Herbert Hamilton Ward (Baltimore Sun / March 21, 2012)

Capt. Herbert Hamilton Ward III, a retired career naval officer who was active in Upper Chesapeake Bay environmental matters and other issues, died March 17 from complications of a blood clot at Gilchrist Hospice in Towson.

The Broadmead retirement community resident was 91.

The son of a lawyer and a homemaker, Herbert Hamilton Ward III was born and raised in Wilmington, Del., where he graduated in 1939 from Friends School.

He was a member of an accelerated wartime class at the Naval Academy, from which he graduated in 1943.

Commissioned an officer, Captain Ward participated in the North African landings and the invasion of Sicily. He was later transferred to the Pacific Theater, where he served as executive officer aboard the destroyer USS McNair.

After the war, he earned master's degrees in both engineering and mathematics from the Navy's Post-Graduate School, family members said.

Captain Ward worked in the Office of Naval Research and, in addition to being assigned to the Pentagon, held assignments in London.

He retired from active duty in 1972, and his decorations included the Silver Star, three Bronze Stars and the Legion of Merit for distinguished service.

In his retirement, Captain Ward turned his attention to environmental matters that affected the Upper Chesapeake Bay. He had a home at the confluence of the Elk River and the Chesapeake & Delaware Canal.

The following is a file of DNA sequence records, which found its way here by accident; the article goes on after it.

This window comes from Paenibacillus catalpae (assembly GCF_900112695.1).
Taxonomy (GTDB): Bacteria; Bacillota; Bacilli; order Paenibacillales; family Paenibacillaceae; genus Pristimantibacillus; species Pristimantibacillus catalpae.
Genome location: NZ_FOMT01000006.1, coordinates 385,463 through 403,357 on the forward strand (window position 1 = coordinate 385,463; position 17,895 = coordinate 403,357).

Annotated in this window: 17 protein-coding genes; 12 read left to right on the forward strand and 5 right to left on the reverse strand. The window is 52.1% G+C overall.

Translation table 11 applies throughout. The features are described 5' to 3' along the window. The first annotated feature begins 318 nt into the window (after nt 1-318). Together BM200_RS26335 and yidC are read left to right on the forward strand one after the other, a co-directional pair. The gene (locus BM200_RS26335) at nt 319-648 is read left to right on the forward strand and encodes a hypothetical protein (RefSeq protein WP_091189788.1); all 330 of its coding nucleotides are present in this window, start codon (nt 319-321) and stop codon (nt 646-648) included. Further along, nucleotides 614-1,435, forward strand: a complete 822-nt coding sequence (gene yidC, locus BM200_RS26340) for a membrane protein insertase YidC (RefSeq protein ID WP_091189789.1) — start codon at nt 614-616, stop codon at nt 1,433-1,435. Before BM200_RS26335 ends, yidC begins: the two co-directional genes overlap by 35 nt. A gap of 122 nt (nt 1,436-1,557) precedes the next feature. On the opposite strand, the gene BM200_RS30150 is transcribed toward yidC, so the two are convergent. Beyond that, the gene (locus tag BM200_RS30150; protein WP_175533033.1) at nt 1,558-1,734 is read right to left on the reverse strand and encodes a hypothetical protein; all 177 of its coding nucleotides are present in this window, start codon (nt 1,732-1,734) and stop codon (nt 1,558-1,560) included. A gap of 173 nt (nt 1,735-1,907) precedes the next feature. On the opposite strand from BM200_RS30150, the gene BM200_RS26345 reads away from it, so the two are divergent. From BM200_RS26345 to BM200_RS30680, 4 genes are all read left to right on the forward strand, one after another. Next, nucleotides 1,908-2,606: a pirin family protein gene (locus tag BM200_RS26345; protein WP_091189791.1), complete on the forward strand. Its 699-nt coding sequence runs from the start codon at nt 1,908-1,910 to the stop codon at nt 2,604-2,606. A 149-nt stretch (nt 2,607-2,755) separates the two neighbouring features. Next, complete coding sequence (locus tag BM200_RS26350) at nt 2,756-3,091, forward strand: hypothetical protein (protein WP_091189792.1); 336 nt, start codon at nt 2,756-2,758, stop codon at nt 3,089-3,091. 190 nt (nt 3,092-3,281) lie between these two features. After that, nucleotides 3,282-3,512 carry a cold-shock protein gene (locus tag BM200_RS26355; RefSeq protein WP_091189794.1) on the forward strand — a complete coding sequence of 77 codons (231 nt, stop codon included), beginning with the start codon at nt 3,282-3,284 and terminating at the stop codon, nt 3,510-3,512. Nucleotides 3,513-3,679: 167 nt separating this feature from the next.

He was a co-founder and served as president for a decade of the Upper Chesapeake Bay Watershed Association and had been a member and a former president of the Maryland Conservation Council.

From his home on Oldfield Point, he had a sweeping view of passing vessels and ships.

What raised Captain Ward's ire were the pleasure boats and ships that traveled the canal at high speeds, which created wakes that swamped smaller vessels, endangered their occupants and caused shoreline erosion, especially along the banks of the unprotected Elk River.

Freighters, tankers, bulk-carriers and other commercial shipping also steamed through the area at high speeds.

"A ship came by at a high rate of speed and threw such a wake that my sister was tossed from a boat. My grandfather jumped in and saved her life. Otherwise she would have drowned," said a son, Richard Hamilton Ward of Elkton, who now lives in the Oldfield Point home.

"He'd sit there with a stopwatch timing a ship and then would call his buddies at the Coast Guard, who'd get someone to go out and talk to the skipper," he said.

Captain Ward told The Baltimore Sun in a 1977 interview, "To do anything, I would have to identify the offending boat, take the owner to court and prove specific damages — an absolutely impractical situation."

"What can I do practically," he said, "is when I get mad enough, jump in my Boston Whaler chase the boat down and holler at him."

"Herb was the guardian of the Upper Chesapeake and famous for running along boats and great tankers going through the canal in his 16-foot Boston Whaler," said Tom Horton, former Baltimore Sun environmental columnist and author. "He'd get right up under the bows of those big ships."

He became legendary for once chasing an ocean-going fishing vessel several miles at 30 knots.

Captain Ward was known for issuing speeding tickets or "slowdown notices" to offending captains.